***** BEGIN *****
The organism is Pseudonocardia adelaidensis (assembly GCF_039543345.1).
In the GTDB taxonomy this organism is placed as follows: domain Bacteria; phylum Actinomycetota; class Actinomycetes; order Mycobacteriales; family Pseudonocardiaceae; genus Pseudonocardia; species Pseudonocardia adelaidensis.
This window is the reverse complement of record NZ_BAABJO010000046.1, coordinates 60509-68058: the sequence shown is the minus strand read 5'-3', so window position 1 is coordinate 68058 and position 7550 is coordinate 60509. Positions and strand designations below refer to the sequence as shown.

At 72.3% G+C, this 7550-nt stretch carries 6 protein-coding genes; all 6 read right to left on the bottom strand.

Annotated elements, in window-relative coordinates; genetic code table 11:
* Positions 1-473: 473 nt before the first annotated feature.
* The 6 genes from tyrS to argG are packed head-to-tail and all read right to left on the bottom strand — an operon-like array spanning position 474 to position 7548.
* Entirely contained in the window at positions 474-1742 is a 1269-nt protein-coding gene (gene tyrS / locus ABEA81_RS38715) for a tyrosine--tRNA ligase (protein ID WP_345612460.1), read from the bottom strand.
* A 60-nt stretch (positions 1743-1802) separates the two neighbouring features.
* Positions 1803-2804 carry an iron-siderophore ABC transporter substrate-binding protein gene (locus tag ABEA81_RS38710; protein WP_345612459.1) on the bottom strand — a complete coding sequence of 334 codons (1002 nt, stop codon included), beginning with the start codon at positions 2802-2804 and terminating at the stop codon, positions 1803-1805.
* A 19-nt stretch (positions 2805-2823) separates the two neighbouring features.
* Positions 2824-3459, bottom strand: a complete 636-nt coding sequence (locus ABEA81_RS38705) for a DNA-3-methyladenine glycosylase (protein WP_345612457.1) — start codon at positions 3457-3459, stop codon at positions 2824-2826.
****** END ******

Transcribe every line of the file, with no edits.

The organism is Pseudonocardia adelaidensis (assembly GCF_039543345.1).
In the GTDB taxonomy this organism is placed as follows: domain Bacteria; phylum Actinomycetota; class Actinomycetes; order Mycobacteriales; family Pseudonocardiaceae; genus Pseudonocardia; species Pseudonocardia adelaidensis.
This window is the reverse complement of record NZ_BAABJO010000046.1, coordinates 60509-68058: the sequence shown is the minus strand read 5'-3', so window position 1 is coordinate 68058 and position 7550 is coordinate 60509. Positions and strand designations below refer to the sequence as shown.

At 72.3% G+C, this 7550-nt stretch carries 6 protein-coding genes; all 6 read right to left on the bottom strand.

Annotated elements, in window-relative coordinates; genetic code table 11:
* Positions 1-473: 473 nt before the first annotated feature.
* The 6 genes from tyrS to argG are packed head-to-tail and all read right to left on the bottom strand — an operon-like array spanning position 474 to position 7548.
* Entirely contained in the window at positions 474-1742 is a 1269-nt protein-coding gene (gene tyrS / locus ABEA81_RS38715) for a tyrosine--tRNA ligase (protein ID WP_345612460.1), read from the bottom strand.
* A 60-nt stretch (positions 1743-1802) separates the two neighbouring features.
* Positions 1803-2804 carry an iron-siderophore ABC transporter substrate-binding protein gene (locus tag ABEA81_RS38710; protein WP_345612459.1) on the bottom strand — a complete coding sequence of 334 codons (1002 nt, stop codon included), beginning with the start codon at positions 2802-2804 and terminating at the stop codon, positions 1803-1805.
* A 19-nt stretch (positions 2805-2823) separates the two neighbouring features.
* Positions 2824-3459, bottom strand: a complete 636-nt coding sequence (locus ABEA81_RS38705) for a DNA-3-methyladenine glycosylase (protein WP_345612457.1) — start codon at positions 3457-3459, stop codon at positions 2824-2826.